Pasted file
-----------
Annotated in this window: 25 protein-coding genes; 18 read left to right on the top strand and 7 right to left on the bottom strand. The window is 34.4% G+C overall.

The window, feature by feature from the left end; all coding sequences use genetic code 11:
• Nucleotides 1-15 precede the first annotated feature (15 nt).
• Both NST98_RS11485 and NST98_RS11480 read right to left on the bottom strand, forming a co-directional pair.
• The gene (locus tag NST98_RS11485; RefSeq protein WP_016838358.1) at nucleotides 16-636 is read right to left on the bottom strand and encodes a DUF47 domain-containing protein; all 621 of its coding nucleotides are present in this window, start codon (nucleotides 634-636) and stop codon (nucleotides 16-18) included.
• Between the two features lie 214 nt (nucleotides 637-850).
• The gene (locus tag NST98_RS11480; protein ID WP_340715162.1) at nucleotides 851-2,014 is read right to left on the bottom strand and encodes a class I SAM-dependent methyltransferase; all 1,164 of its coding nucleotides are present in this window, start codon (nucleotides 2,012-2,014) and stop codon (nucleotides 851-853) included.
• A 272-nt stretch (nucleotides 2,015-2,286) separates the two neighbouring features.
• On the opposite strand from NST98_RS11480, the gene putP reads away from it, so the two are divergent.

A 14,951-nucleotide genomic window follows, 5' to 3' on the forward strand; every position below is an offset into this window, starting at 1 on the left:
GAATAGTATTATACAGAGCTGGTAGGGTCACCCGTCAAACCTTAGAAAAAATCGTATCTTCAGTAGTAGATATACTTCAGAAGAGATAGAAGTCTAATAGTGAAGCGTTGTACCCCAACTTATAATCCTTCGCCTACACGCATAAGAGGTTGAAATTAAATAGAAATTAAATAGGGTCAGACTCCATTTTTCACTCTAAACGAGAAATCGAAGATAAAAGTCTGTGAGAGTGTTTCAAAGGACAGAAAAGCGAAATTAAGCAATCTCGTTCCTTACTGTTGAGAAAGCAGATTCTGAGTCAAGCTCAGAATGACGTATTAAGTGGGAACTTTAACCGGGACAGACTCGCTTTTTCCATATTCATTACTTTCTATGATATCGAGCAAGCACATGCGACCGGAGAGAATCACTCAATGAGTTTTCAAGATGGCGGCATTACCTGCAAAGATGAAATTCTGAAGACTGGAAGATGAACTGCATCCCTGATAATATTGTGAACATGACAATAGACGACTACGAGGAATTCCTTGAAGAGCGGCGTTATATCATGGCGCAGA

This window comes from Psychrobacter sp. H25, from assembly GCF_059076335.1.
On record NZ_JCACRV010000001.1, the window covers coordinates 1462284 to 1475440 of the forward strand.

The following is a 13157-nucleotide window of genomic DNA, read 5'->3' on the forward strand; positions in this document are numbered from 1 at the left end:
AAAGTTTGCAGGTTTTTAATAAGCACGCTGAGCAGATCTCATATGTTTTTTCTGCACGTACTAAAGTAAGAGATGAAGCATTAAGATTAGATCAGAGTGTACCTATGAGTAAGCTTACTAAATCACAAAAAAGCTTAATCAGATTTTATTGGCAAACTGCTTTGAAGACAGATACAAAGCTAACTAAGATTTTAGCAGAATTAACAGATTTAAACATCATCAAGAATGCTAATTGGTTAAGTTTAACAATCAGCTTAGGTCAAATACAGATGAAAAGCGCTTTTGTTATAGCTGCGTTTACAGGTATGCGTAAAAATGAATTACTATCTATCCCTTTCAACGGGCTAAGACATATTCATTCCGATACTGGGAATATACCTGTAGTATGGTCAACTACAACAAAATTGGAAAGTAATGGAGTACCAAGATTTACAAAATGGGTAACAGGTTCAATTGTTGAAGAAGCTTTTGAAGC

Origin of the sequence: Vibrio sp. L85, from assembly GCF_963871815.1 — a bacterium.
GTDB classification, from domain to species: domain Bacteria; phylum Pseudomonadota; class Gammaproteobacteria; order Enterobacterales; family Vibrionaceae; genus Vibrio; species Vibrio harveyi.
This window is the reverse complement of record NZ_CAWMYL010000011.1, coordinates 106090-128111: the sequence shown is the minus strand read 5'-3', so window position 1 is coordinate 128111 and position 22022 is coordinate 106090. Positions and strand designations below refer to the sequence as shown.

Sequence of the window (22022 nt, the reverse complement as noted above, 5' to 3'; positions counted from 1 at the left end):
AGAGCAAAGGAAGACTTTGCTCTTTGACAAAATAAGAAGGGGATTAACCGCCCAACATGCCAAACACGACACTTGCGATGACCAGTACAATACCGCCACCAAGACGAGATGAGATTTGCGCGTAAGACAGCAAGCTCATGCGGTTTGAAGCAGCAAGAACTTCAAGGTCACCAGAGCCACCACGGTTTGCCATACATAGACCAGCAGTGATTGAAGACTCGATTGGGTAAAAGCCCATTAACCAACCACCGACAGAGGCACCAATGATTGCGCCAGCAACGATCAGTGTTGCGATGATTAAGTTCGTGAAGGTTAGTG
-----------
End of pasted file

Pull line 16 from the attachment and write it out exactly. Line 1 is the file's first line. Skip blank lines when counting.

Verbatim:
Origin of the sequence: Vibrio sp. L85, from assembly GCF_963871815.1 — a bacterium.